Concrete bends. And how it bends. How we, to the delight of neighbors, demolished the wall in the apartment. Very "good"

No matter how stone and durable concrete may seem, just like other building materials, it has some elasticity. Yes, deformations are very difficult to catch, but they are there. And quite tangible. This can play a very cruel joke. Like we have.

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Those living in Yekaterinburg know very well the "Kalinovsky Bridge", which is always clogged with slowly crawling cars, a place of constant traffic jams. If a traffic jam caught you in the middle, it is very funny to feel how the car starts to "bounce" slightly along with the road. It sways the heavy reinforced concrete trusses of the bridge. They "play" under passing cars.

- So that bridge, there are loads on it, hundreds of cars, - you say, - try to rock the reinforced concrete floor of the house in the same way.

Why not? I’ll still rock it. Of course, such a swing as on a bridge will not work, but we once managed to bend the slab quite successfully. I tell you how it was.

Once upon a time there was a wall in the place of the table
Once upon a time there was a wall in the place of the table

At one time, it became very fashionable to combine the living room and kitchen, turning them into a single space. A sort of guest area. There are a lot of opponents of such a union, but this is not us. We like. And therefore, having bought a new apartment, we decided to "replay" the space by removing a couple of walls.

For the advocates of legality and safety, I inform you that all alterations have been agreed, and permits have been received. Our apartment has been remodeled on a completely legal basis. Everything was registered as it should be and the documents were received. The planning changes have been officially incorporated into the house plan.

No sooner said than done. They invited a team of "foreign tourists" who, for a small amount and in one day, carefully sawed the plaster partition separating the kitchen from the room and carried it out into the street piece by piece. In the evening, we found only wires neatly hanging from the ceiling and a lonely radiator standing on bricks, which had previously been located on the demolished wall.

With this battery, we sipped grief in the future. It happened in the winter and the housing office categorically refused to turn off the riser for transferring pipes. So we lived until spring with a battery on bricks under the table. Only after the end of the heating season was it "bent" to the next wall.

We settled with foreigners and continued repairs. They did it quickly, it was necessary to vacate their old apartment for the new owners. We agreed only for a one-month grace period.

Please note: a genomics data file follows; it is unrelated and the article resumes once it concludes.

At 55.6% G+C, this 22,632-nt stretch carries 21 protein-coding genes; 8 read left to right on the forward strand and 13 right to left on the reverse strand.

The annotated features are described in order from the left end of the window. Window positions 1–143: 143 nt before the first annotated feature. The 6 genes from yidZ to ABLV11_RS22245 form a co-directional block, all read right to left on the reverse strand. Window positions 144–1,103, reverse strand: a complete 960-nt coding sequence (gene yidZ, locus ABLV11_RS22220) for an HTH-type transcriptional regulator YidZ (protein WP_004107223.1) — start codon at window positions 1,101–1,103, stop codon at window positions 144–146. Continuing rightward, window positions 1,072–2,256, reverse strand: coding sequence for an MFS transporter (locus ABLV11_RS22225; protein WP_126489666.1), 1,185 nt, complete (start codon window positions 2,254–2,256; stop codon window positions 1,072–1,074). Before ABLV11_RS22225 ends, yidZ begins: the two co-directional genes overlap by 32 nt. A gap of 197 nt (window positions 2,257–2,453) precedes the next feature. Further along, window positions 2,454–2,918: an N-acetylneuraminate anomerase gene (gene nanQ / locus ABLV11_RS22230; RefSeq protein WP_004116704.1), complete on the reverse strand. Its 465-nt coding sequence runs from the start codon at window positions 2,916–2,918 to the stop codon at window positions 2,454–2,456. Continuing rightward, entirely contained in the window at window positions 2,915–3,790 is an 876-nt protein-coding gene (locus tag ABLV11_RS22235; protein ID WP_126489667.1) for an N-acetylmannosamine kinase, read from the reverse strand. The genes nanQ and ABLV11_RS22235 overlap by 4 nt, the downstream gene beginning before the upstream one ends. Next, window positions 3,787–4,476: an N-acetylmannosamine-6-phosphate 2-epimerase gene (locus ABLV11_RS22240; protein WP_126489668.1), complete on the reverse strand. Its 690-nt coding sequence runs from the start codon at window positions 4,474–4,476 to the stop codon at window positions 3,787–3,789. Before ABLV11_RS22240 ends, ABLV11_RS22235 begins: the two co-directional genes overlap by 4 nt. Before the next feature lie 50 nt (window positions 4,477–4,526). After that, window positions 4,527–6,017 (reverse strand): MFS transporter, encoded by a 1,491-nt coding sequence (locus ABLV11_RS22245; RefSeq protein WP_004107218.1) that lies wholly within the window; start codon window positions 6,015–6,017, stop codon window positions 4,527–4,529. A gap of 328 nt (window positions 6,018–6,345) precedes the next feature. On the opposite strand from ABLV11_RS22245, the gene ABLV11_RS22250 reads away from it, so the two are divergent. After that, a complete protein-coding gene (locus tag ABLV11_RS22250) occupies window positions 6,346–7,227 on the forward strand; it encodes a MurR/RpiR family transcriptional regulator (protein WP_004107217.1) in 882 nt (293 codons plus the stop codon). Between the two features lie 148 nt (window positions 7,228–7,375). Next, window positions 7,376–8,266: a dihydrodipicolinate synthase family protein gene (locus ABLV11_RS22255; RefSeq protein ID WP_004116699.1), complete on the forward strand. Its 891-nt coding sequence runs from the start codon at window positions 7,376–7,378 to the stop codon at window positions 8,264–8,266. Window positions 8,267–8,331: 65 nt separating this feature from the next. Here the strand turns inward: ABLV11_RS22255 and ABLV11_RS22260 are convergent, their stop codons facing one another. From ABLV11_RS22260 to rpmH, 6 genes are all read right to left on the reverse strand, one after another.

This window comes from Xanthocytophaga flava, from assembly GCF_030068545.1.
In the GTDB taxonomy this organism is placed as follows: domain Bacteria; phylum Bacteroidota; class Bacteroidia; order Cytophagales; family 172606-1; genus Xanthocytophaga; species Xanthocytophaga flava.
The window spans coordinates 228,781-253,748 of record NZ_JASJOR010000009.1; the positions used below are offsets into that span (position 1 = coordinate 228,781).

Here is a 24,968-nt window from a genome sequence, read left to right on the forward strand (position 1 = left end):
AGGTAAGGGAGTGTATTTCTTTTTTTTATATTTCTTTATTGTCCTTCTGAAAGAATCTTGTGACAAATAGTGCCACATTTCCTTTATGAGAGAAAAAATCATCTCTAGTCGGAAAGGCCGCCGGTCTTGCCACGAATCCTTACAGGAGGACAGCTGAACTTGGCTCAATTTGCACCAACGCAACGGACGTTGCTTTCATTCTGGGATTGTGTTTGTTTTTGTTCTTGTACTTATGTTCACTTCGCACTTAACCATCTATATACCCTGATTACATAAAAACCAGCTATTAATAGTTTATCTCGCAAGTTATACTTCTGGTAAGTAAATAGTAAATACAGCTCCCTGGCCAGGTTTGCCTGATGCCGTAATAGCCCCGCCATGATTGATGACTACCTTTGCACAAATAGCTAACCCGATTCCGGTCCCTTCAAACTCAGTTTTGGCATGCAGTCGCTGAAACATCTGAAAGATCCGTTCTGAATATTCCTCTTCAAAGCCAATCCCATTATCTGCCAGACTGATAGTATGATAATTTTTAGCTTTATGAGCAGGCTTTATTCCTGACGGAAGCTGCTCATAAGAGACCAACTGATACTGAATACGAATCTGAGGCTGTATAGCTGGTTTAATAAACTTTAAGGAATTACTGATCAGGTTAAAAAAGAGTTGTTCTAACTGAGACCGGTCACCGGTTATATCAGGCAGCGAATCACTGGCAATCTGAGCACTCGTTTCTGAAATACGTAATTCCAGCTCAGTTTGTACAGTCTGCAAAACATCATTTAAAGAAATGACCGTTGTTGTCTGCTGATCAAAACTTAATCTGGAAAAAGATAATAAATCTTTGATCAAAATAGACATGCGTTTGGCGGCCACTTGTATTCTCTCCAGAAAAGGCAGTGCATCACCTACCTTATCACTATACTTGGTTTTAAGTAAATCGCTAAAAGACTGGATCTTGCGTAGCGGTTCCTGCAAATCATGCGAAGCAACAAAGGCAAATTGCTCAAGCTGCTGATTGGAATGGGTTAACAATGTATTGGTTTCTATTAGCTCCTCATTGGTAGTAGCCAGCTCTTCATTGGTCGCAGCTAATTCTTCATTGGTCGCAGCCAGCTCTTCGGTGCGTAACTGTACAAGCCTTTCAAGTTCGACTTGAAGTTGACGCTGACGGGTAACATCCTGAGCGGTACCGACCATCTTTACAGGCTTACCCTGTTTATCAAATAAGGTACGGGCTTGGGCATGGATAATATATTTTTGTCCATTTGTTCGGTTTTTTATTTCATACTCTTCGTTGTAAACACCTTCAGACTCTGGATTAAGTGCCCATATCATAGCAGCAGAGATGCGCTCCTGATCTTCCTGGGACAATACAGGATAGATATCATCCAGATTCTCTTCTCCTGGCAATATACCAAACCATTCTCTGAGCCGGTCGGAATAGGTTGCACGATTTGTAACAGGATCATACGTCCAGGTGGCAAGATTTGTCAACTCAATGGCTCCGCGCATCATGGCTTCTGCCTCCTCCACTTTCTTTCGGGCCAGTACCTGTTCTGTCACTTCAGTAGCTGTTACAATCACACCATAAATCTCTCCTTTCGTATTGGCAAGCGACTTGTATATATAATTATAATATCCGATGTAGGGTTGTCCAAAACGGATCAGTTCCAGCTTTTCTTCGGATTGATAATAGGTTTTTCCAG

The walls were re-plastered, wallpaper was pasted, electrical wiring and water pipes were completely renewed, and laminate and tiles were laid on the floors. And we moved.

The first bell rang a month later, when we noticed that the sink hanging in the corner of the toilet had "imprinted" on the side wall, breaking the tiles. How this could have happened was absolutely incomprehensible. It feels like a brick wall has bent by itself. We were surprised and forgotten. Well, a small crack appeared on the tile and God bless it.

The sink "stuck" into the wall.
The sink "stuck" into the wall.

And a month later, a neighbor from below called me to visit. — Come, I'll show you what. I went.

The layout of the neighbor's apartment did not change and it was very funny. It seems that the apartment is the same, but completely different.

We went into the kitchen and I saw what was the reason for the visit. A gap 5 millimeters wide has formed between the kitchen wall and the ceiling. Everything immediately became clear. Including why the sink in our toilet "hit the wall".

No matter how light the gypsum partition separating the rooms was in terms of construction, its weight pressed the floor slab on which it stood. Having lost it, the stove gradually "raised up" slightly, breaking away from the neighboring wall. For the same reason, the wall of our toilet, standing on the same slab, slightly "bumped" onto the sink.

I had to apologize and offer to pay for the damage. It's good that the neighbor turned out to be a gentle person and said that he was going to make repairs anyway, so we don't have to worry.

So, no matter how strong and "reinforced concrete" floor slabs seem, they are quite elastic. Keep this in mind and be sure to take it into account. For example, by placing an aquarium weighing half a ton in your home, you may well ruin the neighbor's repair, even if it does not leak.

Have you ever faced such a thing? With the flexibility of concrete structures. Tell me, it's interesting.

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